5.0 out of 5 stars Bosch, McCaleb and the Poet,
This review is from: The Narrows (Hardcover)As absorbing and satisfying as ever, Connelly's 10th Harry Bosch thriller finds the former LA homicide cop investigating the death of another Connelly series character, Terry McCaleb. Terry ("Blood Work"), a former FBI agent and heart-transplant patient, died of a heart attack while on his boat, an apparently natural death.
But his wife calls Harry when she discovers that powdered shark cartilage was substituted for Terry's essential heart medication. Terry had never stopped working murder cases and Harry, looking for his killer, soon homes in on one file in particular - six missing men - which has the hallmarks of a serial killing.
Meanwhile FBI agent Rachel Walling ("The Poet"), assigned to the boonies since the debacle of that serial killer case, gets a long-dreaded call. Robert Backus, the Poet killer and former FBI bigwig - he was her and Terry McCaleb's old mentor at the FBI - has resurfaced, in the form of a GPS unit sent to Rachel at her old office. Following the GPS coordinates, the FBI is turning up bodies in the desert.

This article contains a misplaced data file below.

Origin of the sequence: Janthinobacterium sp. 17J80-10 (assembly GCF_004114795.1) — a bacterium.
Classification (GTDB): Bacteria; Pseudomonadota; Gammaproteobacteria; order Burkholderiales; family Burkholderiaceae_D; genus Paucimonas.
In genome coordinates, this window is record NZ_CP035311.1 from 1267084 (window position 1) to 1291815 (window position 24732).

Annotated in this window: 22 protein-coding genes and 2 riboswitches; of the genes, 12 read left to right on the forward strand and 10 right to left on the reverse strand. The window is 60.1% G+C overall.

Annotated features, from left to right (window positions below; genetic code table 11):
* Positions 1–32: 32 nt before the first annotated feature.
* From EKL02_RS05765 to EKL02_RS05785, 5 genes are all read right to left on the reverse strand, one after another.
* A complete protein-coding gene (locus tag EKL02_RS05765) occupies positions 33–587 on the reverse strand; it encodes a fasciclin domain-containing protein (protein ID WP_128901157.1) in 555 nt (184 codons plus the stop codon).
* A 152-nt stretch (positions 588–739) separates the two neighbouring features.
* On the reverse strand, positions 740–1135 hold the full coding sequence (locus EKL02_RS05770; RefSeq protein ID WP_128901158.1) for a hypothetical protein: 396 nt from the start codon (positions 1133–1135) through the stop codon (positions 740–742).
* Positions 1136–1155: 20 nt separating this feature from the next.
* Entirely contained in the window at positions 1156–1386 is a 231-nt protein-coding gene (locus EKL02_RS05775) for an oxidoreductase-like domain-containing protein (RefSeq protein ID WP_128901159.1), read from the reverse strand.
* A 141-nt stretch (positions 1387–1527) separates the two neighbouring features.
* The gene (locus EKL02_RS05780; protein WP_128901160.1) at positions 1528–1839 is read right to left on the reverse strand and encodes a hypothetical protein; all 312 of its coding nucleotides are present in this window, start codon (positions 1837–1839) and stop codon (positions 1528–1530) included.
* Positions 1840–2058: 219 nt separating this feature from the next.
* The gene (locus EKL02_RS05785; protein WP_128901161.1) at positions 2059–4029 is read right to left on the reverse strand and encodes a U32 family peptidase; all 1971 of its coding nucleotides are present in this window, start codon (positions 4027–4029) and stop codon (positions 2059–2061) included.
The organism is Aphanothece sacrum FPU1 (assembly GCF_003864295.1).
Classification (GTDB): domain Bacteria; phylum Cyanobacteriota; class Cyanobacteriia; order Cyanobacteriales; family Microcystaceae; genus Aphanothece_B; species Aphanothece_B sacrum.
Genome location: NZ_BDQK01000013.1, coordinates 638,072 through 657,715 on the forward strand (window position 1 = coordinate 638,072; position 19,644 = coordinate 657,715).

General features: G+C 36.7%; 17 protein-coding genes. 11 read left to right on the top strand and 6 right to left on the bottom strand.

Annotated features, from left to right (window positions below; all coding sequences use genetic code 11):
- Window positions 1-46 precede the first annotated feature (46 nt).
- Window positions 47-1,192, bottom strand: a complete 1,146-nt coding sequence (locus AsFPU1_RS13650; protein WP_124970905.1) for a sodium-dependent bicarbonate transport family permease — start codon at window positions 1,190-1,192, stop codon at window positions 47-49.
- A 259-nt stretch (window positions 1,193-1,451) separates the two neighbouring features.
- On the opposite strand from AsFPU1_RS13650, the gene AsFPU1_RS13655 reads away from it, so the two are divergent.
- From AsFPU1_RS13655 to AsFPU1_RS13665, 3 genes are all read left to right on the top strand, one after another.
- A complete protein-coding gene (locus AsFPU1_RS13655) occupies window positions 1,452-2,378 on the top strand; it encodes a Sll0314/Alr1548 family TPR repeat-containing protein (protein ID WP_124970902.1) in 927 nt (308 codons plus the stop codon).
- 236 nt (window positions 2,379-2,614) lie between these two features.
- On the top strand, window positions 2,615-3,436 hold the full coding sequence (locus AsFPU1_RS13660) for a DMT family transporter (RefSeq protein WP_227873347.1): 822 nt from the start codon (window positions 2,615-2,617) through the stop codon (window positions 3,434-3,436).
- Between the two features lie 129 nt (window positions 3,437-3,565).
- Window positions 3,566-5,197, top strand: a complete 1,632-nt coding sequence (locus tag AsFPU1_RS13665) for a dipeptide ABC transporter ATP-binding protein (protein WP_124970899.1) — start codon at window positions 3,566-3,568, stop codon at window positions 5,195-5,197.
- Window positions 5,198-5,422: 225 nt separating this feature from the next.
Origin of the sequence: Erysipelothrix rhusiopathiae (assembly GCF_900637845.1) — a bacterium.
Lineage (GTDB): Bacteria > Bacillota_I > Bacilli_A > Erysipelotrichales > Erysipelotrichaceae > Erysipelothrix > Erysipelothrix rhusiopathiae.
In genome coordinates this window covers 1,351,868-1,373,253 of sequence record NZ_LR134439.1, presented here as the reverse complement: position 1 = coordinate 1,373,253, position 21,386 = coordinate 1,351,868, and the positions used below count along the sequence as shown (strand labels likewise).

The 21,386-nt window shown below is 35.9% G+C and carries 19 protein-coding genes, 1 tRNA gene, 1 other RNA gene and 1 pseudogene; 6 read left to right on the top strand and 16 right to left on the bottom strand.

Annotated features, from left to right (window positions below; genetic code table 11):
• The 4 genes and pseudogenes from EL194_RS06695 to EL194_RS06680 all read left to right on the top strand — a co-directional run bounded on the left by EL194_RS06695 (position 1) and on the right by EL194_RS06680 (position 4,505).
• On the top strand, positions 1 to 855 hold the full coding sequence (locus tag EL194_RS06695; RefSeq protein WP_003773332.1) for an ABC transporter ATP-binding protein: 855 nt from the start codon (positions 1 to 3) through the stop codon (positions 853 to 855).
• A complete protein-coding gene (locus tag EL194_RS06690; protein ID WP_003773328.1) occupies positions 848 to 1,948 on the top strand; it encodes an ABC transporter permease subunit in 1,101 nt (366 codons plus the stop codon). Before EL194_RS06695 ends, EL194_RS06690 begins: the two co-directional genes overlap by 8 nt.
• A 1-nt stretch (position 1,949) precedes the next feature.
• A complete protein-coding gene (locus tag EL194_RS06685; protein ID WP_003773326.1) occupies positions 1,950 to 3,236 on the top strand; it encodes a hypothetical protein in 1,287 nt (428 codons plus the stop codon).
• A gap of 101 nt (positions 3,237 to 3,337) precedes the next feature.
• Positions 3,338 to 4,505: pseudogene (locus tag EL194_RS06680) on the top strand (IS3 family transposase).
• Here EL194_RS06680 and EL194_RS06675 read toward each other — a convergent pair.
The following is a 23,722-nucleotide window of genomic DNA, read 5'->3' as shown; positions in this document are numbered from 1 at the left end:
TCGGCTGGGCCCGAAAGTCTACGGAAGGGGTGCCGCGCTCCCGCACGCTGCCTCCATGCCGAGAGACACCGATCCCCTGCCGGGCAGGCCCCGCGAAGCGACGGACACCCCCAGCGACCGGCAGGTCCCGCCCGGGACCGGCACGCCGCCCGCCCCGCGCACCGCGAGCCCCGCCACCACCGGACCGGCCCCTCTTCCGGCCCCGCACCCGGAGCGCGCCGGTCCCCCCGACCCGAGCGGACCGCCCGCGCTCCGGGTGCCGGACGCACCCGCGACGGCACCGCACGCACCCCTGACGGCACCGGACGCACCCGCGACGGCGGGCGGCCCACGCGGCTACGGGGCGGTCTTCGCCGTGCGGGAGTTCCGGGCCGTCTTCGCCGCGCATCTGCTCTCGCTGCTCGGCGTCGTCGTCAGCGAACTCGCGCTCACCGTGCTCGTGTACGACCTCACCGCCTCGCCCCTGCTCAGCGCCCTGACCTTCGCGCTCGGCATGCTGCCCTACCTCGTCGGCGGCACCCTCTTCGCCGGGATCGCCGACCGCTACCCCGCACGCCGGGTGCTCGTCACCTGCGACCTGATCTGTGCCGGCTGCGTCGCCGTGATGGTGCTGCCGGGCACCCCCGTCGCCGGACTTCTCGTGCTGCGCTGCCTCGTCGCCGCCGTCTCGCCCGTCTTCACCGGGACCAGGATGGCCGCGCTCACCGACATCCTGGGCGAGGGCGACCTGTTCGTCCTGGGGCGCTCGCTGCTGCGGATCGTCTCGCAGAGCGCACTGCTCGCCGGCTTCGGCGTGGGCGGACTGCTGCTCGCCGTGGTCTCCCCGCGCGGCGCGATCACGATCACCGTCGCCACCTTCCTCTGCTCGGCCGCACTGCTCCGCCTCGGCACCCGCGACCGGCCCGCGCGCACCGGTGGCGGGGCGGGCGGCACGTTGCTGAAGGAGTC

Harry and the FBI collide when Harry, piecing together the clues in Terry's file, happens on the FBI's desert dig. Naturally the FBI has no intention of sharing, but Harry connects with Rachel, and warily, egos and agendas clashing, they pool resources. The action picks up as they track Backus to a desert brothel enclave, a grisly murder scene, and his next victim.
Harry's narration drives most of the story, but point of view shifts to Rachel and Backus, keeping us informed from all angles. Subplots include Harry's growing relationship with his 5-year-old daughter, a tentative romance with Rachel, and a possible return to the LAPD.